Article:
Due to the expansion of the Brotherhood Of Steel in Fallout 4, vertibirds are now more common in the Fallout universe than they were before. So joining a faction in Fallout 5 would have the greater incentive of getting to travel to the other two or more maps in the game via that faction’s vertibirds. It would be an interesting and new way for players to traverse the map, and it could help set Fallout 5 apart from other games in the series.
Making multiple maps an active part of Fallout 5’s gameplay and narrative, rather than just being a thing added in by DLC, would expand the world and make it more interesting. Players would get to see how vastly different environments react to the same event, such as a more actively hostile equivalent of the war between the NCR and Legion in Fallout: New Vegas. For all of New Vegas’ greatness, the player was never given a chance to see what it’s actually like to live in NCR or Legion territory, besides talking to various characters in New Vegas who’d actually been there. For instance, the talk with Cass in New Vegas about how the NCR handles raiders vs The Legion is good for seeing the war from a merchant’s point of view, but there’s little to compare it to since the player hasn’t actually been there themselves.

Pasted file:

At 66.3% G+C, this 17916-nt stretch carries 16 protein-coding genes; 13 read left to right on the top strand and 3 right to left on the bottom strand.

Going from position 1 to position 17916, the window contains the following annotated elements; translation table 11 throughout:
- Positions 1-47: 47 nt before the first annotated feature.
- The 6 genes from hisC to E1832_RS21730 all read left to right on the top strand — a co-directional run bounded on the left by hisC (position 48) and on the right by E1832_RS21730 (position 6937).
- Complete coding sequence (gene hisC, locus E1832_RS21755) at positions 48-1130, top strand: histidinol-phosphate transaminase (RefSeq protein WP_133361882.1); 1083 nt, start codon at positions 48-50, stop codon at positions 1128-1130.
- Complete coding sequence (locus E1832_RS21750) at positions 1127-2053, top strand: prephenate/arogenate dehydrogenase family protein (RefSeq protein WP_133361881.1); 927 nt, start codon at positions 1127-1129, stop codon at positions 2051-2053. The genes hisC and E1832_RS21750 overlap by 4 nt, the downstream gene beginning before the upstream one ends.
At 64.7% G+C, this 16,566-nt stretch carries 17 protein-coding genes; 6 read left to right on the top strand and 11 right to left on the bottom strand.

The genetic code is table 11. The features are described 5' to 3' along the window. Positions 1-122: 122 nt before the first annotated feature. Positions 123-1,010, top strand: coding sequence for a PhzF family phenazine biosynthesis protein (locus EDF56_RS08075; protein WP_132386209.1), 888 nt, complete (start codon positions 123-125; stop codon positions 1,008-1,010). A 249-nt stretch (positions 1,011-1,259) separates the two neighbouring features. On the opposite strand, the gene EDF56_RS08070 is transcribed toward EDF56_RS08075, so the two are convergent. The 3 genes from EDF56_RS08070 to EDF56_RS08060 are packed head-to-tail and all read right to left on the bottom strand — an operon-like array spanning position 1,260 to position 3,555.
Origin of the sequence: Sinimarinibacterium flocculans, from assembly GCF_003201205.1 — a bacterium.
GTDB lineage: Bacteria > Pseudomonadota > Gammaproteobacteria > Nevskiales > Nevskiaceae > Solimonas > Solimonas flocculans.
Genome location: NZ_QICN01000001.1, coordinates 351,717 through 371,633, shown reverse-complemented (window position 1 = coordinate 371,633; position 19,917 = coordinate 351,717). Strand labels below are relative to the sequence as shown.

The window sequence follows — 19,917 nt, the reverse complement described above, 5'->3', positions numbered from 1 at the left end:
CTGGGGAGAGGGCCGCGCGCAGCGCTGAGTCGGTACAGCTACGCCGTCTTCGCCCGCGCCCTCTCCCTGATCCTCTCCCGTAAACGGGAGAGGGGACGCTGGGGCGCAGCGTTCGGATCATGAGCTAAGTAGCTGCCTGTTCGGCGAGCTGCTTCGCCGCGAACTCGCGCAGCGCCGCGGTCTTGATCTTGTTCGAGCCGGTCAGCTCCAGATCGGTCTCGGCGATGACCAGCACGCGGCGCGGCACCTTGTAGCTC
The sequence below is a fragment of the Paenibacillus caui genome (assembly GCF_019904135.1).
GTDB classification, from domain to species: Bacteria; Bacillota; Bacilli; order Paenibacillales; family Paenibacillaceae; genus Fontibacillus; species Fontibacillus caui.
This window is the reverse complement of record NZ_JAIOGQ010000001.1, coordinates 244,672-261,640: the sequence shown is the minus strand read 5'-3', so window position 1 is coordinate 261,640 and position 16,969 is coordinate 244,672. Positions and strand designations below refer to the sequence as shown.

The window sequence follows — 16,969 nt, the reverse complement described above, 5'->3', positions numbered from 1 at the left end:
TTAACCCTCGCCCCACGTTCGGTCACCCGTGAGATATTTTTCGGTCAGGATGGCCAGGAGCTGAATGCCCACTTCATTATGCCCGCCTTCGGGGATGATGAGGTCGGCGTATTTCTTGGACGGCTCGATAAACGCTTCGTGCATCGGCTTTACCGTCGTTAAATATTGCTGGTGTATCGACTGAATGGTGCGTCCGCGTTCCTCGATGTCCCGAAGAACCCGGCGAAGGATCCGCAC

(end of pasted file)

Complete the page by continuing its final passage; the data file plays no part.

The Potential Drawbacks To Separating Fallout 5’s World Map